Loss will affect all of us at some stage in our life. We will inevitably have to face up to the death of a close relative who we loved. We may experience similar emotions over the loss of a relationship with someone who has not died but is no longer in our lives. Both scenarios involve dealing with grief; and grief takes a number of different forms and stages dependent on the type of loss.
Over the years I have dealt with many people who have had to face the death of a close relative. Some forms of loss are more straightforward. It is the normal rhythm of life that parents die before their children so it is more difficult when a parent experiences the death of a child. The circumstances of each death also has a bearing on the qualitative experience of the grief; an elderly person who has been suffering from a terminal condition where death seems a merciful release is very different to the apparent sudden and unexplained suicide of a teenage child.
The loss involved in broken relationships is also qualitatively different. The break-up of a marriage where dysfunctional behaviour is involved may be a very different experience to that of a parent who has been prevented from seeing their children through a court order or where an ex-spouse has gone to live with the children in another country.
Whilst each instance of loss may be different there is a broadly similar pattern involving seven stages of grief, which is apparent in most cases of loss, and it can be very helpful to understand this pattern as a normal part of the grieving process.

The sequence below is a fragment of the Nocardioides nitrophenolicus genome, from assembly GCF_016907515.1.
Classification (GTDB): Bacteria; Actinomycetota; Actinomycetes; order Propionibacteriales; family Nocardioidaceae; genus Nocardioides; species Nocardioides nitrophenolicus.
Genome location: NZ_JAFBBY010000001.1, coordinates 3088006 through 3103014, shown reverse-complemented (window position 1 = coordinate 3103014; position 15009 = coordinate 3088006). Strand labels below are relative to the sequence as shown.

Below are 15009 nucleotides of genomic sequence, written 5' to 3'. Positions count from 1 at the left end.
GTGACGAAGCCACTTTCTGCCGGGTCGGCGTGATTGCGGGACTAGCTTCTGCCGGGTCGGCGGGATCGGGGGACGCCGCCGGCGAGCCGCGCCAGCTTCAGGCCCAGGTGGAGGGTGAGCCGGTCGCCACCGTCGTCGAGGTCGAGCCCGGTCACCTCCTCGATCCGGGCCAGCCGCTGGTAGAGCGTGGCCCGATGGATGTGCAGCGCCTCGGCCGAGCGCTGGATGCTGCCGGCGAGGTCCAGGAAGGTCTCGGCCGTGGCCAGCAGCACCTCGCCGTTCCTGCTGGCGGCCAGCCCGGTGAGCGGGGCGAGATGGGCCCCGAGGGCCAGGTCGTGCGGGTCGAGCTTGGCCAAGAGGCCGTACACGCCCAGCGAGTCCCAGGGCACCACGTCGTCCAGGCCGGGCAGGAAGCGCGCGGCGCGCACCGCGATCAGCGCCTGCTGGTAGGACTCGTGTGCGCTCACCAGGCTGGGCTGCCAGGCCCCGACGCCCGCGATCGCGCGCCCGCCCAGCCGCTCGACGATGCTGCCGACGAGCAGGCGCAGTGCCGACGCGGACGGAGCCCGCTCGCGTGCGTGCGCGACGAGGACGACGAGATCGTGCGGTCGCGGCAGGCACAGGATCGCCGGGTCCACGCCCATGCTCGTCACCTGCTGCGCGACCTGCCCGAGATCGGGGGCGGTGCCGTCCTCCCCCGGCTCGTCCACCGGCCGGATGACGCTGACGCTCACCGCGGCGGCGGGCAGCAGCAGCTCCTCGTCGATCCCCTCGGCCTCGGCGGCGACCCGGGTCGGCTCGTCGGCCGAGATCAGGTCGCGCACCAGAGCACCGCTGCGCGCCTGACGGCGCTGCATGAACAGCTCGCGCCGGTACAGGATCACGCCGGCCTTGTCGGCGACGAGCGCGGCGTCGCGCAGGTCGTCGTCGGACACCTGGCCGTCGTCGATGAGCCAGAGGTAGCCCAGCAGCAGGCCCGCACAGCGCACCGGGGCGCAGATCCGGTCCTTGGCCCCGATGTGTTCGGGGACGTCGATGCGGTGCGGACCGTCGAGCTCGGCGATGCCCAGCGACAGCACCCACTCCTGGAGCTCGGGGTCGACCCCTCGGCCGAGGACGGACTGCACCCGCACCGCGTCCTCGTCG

1. Shock and denial
The initial reaction to learning of the loss is numbed disbelief; even when the loss is expected the reality is still somewhat shocking. Denying the reality of the loss at some level is an attempt to avoid the pain. Shock actually provides emotional protection from being completely overwhelmed and may last for several weeks.
2. Pain and guilt
As the shock diminishes it is replaced with the suffering of emotional pain. Although the pain may feel almost unbearable, it is an important stage in grief. Some people try to avoid it or escape from it by using alcohol or drugs; although these might provide temporary relief, in the long term it won’t help to come to terms with the loss and can ultimately prevent us moving forward. Many people find it is useful to share their grief by talking about it with someone who can empathise; equally it can be helpful to talk to a professional. Not everyone feels comfortable talking about their grief so another option for helping to move through this stage is to write down the feelings.The guilt that is experienced in this stage may be due to the regrets about things we did or didn’t do with our loved one. It can be useful to talk about or write down the opposite of the regrets i.e. noting everything you were glad you did, rather than the things you were sad that you didn’t do.
3. Anger and bargaining